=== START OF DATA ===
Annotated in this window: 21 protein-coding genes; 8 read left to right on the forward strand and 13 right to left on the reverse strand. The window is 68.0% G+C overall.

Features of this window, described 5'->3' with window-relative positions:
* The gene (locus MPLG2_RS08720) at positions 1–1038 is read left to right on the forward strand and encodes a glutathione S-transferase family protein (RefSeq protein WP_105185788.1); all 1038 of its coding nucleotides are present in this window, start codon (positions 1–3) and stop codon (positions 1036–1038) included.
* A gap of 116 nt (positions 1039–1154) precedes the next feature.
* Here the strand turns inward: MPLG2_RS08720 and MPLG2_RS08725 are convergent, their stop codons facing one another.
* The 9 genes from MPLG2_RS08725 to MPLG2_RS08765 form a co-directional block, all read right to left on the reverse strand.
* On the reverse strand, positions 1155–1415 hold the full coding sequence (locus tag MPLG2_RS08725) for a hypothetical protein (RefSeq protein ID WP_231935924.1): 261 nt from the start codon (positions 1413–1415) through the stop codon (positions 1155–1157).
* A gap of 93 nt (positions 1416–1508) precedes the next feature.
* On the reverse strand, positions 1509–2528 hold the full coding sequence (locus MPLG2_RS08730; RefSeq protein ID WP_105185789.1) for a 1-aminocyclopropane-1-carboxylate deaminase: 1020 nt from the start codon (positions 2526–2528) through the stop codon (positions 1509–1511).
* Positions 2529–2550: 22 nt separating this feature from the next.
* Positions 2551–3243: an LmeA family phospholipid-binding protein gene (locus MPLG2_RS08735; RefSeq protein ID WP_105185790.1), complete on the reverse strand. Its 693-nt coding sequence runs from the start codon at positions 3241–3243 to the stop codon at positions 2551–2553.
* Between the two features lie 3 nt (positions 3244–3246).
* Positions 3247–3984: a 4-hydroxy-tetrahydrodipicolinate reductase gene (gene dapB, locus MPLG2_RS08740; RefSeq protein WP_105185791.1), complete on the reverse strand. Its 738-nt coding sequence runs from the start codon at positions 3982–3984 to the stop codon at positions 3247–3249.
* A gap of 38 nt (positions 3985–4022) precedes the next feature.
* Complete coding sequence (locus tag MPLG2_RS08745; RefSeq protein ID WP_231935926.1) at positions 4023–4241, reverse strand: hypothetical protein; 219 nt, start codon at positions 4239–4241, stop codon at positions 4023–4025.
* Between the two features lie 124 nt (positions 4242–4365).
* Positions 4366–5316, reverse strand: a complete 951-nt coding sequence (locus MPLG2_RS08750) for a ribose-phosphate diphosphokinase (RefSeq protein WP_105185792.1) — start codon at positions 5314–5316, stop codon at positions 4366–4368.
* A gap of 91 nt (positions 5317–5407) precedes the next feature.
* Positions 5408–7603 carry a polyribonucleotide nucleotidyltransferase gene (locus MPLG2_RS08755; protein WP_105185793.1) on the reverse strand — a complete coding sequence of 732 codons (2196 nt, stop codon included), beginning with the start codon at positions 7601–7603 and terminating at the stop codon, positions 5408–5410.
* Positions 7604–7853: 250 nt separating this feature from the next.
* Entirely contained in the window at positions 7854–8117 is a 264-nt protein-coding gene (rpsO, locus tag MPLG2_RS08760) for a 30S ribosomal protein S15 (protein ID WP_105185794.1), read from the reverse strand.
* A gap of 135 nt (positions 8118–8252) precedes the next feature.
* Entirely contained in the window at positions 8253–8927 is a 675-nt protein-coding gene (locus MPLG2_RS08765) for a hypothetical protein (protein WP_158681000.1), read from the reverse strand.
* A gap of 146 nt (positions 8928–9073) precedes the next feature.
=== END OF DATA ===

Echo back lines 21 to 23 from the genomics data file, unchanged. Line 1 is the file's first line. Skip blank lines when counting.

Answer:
* Entirely contained in the window at positions 7854–8117 is a 264-nt protein-coding gene (rpsO, locus tag MPLG2_RS08760) for a 30S ribosomal protein S15 (protein ID WP_105185794.1), read from the reverse strand.
* A gap of 135 nt (positions 8118–8252) precedes the next feature.
* Entirely contained in the window at positions 8253–8927 is a 675-nt protein-coding gene (locus MPLG2_RS08765) for a hypothetical protein (protein WP_158681000.1), read from the reverse strand.